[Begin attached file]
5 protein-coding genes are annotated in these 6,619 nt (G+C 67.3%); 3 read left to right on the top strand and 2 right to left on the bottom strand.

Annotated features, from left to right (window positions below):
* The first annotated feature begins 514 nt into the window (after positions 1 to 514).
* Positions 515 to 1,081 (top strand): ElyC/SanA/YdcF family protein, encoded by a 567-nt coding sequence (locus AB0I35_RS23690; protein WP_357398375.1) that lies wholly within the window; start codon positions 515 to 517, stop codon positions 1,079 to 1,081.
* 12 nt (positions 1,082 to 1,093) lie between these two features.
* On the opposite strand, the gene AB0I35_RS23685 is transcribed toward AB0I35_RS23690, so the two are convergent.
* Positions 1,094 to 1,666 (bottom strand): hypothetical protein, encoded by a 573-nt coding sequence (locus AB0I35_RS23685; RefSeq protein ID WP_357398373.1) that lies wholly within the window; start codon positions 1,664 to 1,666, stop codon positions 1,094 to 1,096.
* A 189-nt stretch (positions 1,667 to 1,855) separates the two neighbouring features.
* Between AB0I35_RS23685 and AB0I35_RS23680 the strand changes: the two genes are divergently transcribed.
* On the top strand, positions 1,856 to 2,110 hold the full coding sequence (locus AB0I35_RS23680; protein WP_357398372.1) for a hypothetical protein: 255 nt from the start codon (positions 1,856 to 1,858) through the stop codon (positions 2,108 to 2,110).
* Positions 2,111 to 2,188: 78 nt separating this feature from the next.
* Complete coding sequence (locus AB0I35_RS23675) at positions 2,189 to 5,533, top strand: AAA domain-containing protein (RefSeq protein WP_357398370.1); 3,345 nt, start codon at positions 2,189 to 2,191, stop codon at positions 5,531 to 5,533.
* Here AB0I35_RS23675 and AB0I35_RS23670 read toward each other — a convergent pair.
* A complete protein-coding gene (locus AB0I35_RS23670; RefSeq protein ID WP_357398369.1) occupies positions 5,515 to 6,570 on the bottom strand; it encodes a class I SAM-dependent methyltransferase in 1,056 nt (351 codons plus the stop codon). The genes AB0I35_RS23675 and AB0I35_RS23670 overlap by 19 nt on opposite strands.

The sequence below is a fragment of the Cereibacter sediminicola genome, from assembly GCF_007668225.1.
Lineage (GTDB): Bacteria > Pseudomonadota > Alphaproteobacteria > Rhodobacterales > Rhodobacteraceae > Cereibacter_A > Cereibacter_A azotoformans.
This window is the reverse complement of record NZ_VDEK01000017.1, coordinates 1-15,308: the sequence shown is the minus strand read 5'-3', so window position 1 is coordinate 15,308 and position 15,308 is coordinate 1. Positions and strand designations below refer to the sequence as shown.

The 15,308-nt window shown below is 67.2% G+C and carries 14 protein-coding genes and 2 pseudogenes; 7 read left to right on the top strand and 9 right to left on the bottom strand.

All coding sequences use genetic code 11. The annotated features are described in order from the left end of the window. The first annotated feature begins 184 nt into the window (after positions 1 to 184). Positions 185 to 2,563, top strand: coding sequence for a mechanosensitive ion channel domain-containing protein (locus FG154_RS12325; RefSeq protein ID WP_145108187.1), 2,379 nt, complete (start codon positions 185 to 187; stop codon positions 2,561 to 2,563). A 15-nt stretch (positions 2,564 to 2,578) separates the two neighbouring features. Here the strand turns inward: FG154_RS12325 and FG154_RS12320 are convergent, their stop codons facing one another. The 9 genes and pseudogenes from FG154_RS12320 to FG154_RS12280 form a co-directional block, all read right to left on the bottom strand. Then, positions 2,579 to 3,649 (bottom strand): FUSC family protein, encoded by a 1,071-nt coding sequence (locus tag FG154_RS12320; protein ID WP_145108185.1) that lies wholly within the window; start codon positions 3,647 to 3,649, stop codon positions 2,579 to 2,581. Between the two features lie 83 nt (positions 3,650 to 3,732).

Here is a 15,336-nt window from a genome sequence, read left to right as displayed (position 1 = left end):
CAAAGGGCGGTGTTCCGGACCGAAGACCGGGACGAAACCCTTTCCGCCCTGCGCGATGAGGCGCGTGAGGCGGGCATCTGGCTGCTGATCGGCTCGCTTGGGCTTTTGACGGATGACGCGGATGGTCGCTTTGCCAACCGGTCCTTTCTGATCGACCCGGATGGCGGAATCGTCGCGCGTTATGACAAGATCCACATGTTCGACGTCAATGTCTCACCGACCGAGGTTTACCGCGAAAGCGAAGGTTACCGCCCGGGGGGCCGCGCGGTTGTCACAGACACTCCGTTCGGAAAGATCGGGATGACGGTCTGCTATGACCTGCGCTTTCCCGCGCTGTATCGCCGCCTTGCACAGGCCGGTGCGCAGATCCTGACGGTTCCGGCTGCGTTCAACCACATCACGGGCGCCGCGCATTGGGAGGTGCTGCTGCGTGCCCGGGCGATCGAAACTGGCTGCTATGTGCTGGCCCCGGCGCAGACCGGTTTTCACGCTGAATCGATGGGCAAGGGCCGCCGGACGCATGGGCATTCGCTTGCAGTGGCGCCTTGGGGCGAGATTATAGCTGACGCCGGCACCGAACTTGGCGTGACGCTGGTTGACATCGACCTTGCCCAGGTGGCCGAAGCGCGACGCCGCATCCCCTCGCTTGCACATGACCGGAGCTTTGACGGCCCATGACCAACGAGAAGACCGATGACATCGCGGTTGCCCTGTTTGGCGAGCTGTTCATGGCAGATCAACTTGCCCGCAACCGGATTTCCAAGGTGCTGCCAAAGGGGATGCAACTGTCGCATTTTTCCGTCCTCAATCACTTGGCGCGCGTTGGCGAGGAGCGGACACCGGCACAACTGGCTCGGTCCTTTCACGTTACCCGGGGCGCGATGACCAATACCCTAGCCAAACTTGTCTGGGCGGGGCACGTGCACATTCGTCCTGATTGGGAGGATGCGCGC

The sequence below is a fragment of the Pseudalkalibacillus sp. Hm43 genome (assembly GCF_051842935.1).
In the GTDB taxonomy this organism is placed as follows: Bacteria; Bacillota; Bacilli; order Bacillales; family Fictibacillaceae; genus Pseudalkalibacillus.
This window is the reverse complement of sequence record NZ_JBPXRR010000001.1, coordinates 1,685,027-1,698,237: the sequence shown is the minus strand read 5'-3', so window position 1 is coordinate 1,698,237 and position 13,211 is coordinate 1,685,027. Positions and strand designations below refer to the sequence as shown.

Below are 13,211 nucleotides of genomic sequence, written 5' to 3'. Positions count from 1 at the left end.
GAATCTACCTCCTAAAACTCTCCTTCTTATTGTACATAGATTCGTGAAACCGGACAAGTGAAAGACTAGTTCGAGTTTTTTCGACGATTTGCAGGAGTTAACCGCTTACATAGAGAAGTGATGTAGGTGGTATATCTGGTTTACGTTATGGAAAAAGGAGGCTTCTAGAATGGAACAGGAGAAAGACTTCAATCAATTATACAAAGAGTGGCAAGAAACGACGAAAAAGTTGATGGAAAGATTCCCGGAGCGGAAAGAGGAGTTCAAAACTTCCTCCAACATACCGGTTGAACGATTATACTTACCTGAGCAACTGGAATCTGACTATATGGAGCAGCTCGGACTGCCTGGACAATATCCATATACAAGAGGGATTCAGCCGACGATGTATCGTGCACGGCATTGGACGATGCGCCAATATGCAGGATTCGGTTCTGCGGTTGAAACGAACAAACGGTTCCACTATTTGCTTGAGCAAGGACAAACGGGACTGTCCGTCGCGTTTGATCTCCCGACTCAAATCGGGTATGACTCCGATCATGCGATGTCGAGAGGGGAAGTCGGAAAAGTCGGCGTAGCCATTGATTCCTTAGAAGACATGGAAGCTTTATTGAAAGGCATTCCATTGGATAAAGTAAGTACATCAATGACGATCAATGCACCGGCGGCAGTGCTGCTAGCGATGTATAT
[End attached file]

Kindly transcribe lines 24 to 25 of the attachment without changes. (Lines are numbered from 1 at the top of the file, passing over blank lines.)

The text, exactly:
This window is the reverse complement of sequence record NZ_JBPXRR010000001.1, coordinates 1,685,027-1,698,237: the sequence shown is the minus strand read 5'-3', so window position 1 is coordinate 1,698,237 and position 13,211 is coordinate 1,685,027. Positions and strand designations below refer to the sequence as shown.

Below are 13,211 nucleotides of genomic sequence, written 5' to 3'. Positions count from 1 at the left end.